Intervention for Preschoolers using Augmentative and Alternative Communication: Practical Strategies was created out of concern for the increasing number of children identified with developmental language disorders, including those with autism spectrum disorder, and the lack of adequate resources for them. This manual addresses the use of Augmentative and Alternative Communication (AAC) modes for preschoolers between the ages of 3-6 years old who have difficulty with communication skills in the verbal mode. The activities can be used in a wide variety of settings. They can be used in the therapy rooms of speech-language pathologists (SLPs), preschool classrooms, daycare settings, and children's homes. The activities are especially ideal for SLPs who conduct home visits to provide intervention in children?s natural, daily settings.
This manual is intended to guide the therapist or caregiver in selecting the target skills that a child should be trained in. The lesson plans outline the activities that need to be undertaken to elicit specific responses from children and establish a range of developmental skills. The simple lesson plans are intended to get the therapist or caregiver started on the process of stimulating the child in each of the domains that he or she needs help in, at their current level of functioning. The focus of the lessons is primarily the enhancement of language expression through alternate modes (expressive language skills), though lesson plans for enhancing understanding of language are also included (receptive language skills). The goal of the activities is increasing successful communication using various materials such as communication boards. Communication boards are boards with symbols on them, which the child uses to communicate his or her needs by indicating the appropriate symbol. The symbols can be written words, pictures, or even objects. Within the lessons is information about the individual boards that are necessary to build particular skills.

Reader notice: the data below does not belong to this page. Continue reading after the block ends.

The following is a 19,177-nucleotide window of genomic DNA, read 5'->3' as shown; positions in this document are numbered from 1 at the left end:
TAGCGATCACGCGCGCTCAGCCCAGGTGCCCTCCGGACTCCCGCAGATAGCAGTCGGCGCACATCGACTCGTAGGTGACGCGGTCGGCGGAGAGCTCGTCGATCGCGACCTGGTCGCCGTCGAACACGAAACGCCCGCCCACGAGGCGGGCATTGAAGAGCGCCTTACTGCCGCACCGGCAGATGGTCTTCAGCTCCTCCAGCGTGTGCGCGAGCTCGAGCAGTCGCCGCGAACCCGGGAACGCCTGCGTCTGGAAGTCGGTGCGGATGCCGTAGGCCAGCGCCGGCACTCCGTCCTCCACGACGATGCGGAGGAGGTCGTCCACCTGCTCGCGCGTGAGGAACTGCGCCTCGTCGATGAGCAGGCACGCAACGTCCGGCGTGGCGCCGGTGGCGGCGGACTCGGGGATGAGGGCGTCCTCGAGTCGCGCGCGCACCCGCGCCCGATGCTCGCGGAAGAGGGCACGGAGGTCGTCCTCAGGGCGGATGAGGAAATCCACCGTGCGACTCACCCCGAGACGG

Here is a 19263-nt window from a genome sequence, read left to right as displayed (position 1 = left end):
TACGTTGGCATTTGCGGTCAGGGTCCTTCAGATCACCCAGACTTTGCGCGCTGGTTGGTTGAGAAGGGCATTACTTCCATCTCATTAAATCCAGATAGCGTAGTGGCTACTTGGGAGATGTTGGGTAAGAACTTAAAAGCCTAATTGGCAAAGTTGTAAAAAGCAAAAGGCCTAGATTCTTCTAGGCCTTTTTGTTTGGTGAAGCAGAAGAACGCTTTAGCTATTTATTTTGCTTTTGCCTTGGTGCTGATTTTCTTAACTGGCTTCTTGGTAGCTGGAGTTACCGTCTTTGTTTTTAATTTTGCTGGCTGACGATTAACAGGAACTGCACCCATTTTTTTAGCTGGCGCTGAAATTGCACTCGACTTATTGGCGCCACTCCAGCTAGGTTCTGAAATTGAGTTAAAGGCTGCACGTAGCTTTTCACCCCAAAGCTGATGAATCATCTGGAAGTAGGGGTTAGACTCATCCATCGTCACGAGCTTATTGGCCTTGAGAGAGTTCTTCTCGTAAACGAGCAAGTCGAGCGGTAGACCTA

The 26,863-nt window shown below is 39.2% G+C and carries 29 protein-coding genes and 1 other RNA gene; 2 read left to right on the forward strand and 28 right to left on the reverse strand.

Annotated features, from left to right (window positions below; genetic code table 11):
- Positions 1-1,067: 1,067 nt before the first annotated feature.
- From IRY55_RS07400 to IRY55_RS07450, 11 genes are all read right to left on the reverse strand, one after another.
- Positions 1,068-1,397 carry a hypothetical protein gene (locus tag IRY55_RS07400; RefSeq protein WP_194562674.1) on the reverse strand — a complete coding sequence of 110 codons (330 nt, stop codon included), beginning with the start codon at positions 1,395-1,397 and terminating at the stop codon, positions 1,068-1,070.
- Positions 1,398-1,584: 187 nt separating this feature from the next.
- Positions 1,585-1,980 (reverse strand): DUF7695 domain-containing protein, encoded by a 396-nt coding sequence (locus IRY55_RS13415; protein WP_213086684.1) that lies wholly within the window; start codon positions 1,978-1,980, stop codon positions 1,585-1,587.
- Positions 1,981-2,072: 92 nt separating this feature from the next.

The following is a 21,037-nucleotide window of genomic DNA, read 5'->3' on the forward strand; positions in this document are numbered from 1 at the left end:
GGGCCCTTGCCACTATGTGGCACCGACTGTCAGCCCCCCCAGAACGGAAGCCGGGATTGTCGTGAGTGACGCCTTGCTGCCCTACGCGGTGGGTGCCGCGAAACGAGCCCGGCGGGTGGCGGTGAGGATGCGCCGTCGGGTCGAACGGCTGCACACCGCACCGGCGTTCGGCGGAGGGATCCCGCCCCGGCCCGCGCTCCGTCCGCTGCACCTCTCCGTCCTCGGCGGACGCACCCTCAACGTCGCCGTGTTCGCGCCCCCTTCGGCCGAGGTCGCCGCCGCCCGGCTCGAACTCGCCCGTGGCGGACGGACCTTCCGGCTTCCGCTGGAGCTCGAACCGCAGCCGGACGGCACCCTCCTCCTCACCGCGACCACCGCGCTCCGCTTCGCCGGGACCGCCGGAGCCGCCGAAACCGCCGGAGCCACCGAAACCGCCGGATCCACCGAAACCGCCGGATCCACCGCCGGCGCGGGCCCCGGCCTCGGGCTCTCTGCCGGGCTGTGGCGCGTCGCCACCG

Also included are "Tech Tips" with recommended YouTube videos, websites, Pinterest sites, and other online resources. These online resources provide the therapist or caregiver with excellent ideas for products and practical intervention strategies that can be used for a variety of purposes when serving young children with special needs.
About the Authors:
Prathibha Karanth received her MSc (1971) and PhD (1981) from the All India Institute of Speech & Hearing (AIISH), in India. For 25 years she worked on neurogenic communication disorders in adults and children, at the National Institute of Mental Health and Neuro Sciences and AIISH, in India. In 2004, she set up the non-profit Com DEALL Trust to support the Communication DEALL Early Intervention Program, developed by her in 2000, now scaled up to over 20 units across India. She is associated with academic institutions such as SRCISH and NIAS in Bangalore and serves on scientific advisory committees of the Government of India and other academic institutions.
Celeste Roseberry-McKibbin received her PhD from Northwestern University. She is a Professor of Speech Pathology and Audiology at California State University, Sacramento. Dr. Roseberry is also currently a part-time itinerant speech pathologist in San Juan Unified School District where she provides direct services to students from preschool through high school. She has worked in educational and medical settings with a wide variety of clients ranging from preschoolers through geriatric patients. She serves homeless persons in her community through direct work on the streets.
Priya James, MS, CCC-SLP, has over a decade of experience working with special need children and families. Priya's varied experiences include working with pre-schoolers through high schoolers in the public / private schools, juvenile hall, post secondary and vocational school. She has also worked with adult patients with neurological disorders and injury.